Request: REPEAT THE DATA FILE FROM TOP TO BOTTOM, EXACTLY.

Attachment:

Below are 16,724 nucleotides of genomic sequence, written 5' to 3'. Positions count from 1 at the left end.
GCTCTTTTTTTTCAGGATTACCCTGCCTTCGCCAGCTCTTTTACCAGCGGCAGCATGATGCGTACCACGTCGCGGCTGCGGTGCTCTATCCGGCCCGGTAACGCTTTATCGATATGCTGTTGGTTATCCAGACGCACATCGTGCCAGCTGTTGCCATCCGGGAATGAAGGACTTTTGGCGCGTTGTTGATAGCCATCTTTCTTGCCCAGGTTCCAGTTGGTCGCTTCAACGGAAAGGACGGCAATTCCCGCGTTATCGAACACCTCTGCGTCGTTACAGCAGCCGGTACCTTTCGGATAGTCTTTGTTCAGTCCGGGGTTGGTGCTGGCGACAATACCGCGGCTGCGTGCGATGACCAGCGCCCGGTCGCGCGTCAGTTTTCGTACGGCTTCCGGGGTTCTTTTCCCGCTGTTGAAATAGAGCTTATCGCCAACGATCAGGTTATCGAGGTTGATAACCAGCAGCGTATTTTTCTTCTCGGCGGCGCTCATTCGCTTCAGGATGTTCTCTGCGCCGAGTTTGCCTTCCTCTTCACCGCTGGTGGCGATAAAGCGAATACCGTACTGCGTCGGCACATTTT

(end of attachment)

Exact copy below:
Below are 16,724 nucleotides of genomic sequence, written 5' to 3'. Positions count from 1 at the left end.
GCTCTTTTTTTTCAGGATTACCCTGCCTTCGCCAGCTCTTTTACCAGCGGCAGCATGATGCGTACCACGTCGCGGCTGCGGTGCTCTATCCGGCCCGGTAACGCTTTATCGATATGCTGTTGGTTATCCAGACGCACATCGTGCCAGCTGTTGCCATCCGGGAATGAAGGACTTTTGGCGCGTTGTTGATAGCCATCTTTCTTGCCCAGGTTCCAGTTGGTCGCTTCAACGGAAAGGACGGCAATTCCCGCGTTATCGAACACCTCTGCGTCGTTACAGCAGCCGGTACCTTTCGGATAGTCTTTGTTCAGTCCGGGGTTGGTGCTGGCGACAATACCGCGGCTGCGTGCGATGACCAGCGCCCGGTCGCGCGTCAGTTTTCGTACGGCTTCCGGGGTTCTTTTCCCGCTGTTGAAATAGAGCTTATCGCCAACGATCAGGTTATCGAGGTTGATAACCAGCAGCGTATTTTTCTTCTCGGCGGCGCTCATTCGCTTCAGGATGTTCTCTGCGCCGAGTTTGCCTTCCTCTTCACCGCTGGTGGCGATAAAGCGAATACCGTACTGCGTCGGCACATTTT